The Office of Violence Prevention (OVP) uses a community-focused, public health approach to prevent violence and keep communities safe. This organization has been developing programs within Minneapolis for several years and the City Council recently expanded its funding by reallocating dollars from the Minneapolis Police Department to the OVP in the city’s 2021 budget. These funds will support existing and new programming as well as seven new full time (FTE) staff to ensure adequate resources for OVP efforts.
The OVP’s approach is designed to acknowledge and address societal structural barriers and the interplay between social, economic, political and cultural conditions in the cycle of violence. The OVP recognizes that factors impacting violence include racism, limited economic opportunities, community disinvestment and poor housing conditions.
Partly through grants, the OVP coordinates city-wide efforts around violence prevention, including service coordination with jurisdictional partners, capacity building with small community-based agencies, and partnerships on community engagement activities. The OVP issues requests for competitive solicitations for violence prevention projects then awards funds to the specific community organizations.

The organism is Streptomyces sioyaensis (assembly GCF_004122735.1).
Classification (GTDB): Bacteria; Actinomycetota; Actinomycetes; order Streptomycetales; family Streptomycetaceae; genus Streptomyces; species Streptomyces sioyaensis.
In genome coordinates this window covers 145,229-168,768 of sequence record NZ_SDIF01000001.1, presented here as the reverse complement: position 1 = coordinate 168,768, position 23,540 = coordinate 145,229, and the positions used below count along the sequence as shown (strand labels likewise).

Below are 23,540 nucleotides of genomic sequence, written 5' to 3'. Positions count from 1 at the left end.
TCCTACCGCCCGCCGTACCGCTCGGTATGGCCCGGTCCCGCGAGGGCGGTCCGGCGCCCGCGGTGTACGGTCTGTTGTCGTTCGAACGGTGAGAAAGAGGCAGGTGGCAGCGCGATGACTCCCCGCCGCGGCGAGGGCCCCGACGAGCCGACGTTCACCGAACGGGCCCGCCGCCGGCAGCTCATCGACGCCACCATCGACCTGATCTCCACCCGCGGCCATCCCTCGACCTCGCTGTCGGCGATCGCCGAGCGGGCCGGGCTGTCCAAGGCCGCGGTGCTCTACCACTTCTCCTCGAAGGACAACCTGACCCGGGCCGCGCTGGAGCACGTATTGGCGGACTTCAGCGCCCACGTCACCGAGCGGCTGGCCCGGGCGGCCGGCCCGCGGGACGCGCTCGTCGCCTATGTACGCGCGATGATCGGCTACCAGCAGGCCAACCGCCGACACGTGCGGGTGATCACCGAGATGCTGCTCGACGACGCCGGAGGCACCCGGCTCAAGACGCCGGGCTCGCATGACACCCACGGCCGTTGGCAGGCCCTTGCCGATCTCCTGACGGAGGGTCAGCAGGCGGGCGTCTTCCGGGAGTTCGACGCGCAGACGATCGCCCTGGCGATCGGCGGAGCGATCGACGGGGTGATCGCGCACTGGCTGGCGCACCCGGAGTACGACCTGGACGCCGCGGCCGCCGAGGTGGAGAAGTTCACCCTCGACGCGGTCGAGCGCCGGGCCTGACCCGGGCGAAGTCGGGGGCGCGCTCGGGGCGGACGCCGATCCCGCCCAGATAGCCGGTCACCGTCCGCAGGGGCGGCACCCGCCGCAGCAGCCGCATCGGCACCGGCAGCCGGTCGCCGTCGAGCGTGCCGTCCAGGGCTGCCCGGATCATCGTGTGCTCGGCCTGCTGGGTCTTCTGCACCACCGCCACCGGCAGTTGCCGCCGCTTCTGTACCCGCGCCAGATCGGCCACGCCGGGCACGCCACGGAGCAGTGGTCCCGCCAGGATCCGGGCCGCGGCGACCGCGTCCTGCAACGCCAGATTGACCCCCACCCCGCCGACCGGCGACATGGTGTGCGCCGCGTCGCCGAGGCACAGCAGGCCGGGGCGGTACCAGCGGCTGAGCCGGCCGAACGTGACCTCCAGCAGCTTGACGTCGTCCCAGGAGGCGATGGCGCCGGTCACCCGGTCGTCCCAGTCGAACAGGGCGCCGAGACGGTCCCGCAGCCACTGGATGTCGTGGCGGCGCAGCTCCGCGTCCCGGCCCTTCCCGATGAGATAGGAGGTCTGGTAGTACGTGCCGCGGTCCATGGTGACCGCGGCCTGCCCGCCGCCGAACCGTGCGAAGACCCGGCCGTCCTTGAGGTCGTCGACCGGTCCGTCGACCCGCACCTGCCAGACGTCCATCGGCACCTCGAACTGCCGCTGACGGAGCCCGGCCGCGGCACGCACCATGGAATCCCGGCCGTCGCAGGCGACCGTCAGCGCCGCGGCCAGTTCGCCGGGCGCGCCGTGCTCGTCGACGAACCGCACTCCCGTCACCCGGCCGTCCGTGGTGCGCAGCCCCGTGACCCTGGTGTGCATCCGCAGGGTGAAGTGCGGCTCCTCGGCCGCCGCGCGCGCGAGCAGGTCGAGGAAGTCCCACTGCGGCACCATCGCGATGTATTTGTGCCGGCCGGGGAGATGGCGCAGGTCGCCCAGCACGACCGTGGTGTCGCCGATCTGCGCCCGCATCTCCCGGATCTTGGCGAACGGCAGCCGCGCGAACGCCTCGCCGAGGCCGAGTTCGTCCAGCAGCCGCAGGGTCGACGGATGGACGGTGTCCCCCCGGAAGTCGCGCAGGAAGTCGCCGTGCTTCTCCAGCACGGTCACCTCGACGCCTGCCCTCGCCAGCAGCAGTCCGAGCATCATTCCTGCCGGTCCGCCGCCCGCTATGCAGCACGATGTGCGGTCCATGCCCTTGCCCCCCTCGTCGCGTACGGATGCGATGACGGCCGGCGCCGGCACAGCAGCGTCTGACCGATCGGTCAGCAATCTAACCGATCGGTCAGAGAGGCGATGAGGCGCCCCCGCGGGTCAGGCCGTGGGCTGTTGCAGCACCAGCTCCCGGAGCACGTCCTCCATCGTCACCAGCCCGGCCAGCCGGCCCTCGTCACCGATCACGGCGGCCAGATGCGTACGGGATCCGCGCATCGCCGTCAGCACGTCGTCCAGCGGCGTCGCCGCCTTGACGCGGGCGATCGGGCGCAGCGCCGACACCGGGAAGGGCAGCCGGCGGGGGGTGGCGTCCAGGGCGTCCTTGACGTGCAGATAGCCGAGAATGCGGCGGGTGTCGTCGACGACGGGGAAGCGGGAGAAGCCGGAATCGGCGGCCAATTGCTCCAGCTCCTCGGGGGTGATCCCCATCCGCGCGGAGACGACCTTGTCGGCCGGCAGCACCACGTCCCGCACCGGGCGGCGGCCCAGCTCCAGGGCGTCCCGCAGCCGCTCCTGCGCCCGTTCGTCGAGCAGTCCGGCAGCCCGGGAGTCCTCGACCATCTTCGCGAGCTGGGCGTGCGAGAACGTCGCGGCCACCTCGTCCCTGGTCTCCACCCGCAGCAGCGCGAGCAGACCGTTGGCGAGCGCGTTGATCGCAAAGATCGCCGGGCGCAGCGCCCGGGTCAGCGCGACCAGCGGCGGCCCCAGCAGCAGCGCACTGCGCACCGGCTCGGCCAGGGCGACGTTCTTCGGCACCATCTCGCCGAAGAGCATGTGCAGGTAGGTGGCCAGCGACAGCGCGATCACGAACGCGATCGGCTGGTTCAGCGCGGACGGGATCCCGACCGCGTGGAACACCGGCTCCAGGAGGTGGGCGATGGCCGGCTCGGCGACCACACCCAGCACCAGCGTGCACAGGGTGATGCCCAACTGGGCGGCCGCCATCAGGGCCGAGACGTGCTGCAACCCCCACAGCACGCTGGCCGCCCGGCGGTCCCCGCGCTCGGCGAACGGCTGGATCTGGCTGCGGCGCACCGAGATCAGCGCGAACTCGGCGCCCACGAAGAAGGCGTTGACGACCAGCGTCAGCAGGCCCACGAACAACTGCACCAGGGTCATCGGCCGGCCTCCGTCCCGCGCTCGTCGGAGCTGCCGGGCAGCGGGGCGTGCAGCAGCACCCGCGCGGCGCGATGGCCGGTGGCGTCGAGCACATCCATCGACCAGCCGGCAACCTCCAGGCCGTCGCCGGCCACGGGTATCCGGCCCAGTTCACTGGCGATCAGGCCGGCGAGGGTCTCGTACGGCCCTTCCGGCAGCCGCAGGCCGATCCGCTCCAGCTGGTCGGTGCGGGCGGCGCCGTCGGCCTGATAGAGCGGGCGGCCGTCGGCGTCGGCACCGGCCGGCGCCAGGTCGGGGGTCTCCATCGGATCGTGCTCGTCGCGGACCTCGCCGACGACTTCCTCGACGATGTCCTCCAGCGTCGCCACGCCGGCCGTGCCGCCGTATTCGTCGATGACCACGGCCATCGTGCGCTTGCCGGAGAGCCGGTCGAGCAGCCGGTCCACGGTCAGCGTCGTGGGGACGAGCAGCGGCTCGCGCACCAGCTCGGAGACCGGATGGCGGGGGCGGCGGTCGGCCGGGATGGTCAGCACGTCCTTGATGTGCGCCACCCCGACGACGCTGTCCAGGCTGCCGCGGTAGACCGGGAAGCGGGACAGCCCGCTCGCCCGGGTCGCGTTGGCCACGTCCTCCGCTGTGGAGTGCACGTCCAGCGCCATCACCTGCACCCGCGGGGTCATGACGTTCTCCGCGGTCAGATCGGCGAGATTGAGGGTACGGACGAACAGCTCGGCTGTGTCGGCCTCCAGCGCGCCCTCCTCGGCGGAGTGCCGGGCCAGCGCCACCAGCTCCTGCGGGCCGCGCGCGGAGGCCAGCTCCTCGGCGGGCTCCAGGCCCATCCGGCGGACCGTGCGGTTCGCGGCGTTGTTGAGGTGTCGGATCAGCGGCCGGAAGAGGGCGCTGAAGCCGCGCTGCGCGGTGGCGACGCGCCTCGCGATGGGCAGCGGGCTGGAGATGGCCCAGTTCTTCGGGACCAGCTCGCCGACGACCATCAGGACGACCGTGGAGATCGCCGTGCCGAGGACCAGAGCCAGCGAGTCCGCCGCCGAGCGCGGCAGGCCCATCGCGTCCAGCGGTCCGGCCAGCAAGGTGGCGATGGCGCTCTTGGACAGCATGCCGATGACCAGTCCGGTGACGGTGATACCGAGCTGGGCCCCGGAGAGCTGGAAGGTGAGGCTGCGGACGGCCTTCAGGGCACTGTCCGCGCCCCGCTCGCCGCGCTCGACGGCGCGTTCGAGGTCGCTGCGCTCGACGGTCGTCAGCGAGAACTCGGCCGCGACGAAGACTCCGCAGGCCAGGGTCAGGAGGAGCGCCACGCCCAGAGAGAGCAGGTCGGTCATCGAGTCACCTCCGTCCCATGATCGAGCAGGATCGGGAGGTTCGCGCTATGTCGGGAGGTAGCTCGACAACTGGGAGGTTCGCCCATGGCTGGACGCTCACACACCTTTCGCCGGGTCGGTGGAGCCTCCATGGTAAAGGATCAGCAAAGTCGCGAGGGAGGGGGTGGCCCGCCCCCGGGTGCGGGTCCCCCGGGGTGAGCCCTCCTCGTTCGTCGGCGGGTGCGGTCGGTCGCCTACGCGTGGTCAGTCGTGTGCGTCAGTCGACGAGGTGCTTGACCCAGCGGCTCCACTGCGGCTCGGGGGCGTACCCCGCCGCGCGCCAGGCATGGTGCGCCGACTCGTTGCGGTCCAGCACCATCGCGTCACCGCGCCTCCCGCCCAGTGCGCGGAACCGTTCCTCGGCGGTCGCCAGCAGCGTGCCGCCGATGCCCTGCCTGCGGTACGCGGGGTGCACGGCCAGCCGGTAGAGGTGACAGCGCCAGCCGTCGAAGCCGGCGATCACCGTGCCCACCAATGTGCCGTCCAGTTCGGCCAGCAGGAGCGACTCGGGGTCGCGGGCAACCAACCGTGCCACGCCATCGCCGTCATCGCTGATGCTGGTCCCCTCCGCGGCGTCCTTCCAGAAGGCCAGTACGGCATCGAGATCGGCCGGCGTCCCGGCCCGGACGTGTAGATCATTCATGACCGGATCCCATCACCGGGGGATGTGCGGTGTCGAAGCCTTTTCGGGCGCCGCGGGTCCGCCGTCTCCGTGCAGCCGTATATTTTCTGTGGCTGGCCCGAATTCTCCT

OVP Approach and Programming
OVP uses a three-level prevention approach:
- Up Front: to address the roots of violence to keep it from happening
- In The Thick: to intervene early at first signs of risk
- Aftermath: to protect those hurt and restore those who have gone down the wrong path; highly focused on a small group of people
OVP programming includes:
- Project LIFE/Group Violence Intervention
- MinneapolUS Strategic Outreach Initiative
- Next Step – a hospital-based intervention program
- The Juvenile Supervision Center for curfew, truancy and low-level offenders (alongside Hennepin County and Minneapolis Public Schools)
- Individualized case management and mentoring for youth at risk of involvement with violence, street and community outreach and positive youth engagement and implementation of a teen dating violence curriculum
Read more about programming.
Community Navigator Program
The Community Navigator Program helps establish and strengthen traditional and non-traditional partnerships between MPD and the community. Coordination of this program was shifted to OVP from the MPD during the 2021 budgeting process.
See the January 8, 2021 League of Women Voters Civic Buzz for a discussion with the Director of the OVP and the Chief of Police on violence prevention and the community.
Learn more about the role of the OVP.
January 20, 2022 @ 2:26 pm
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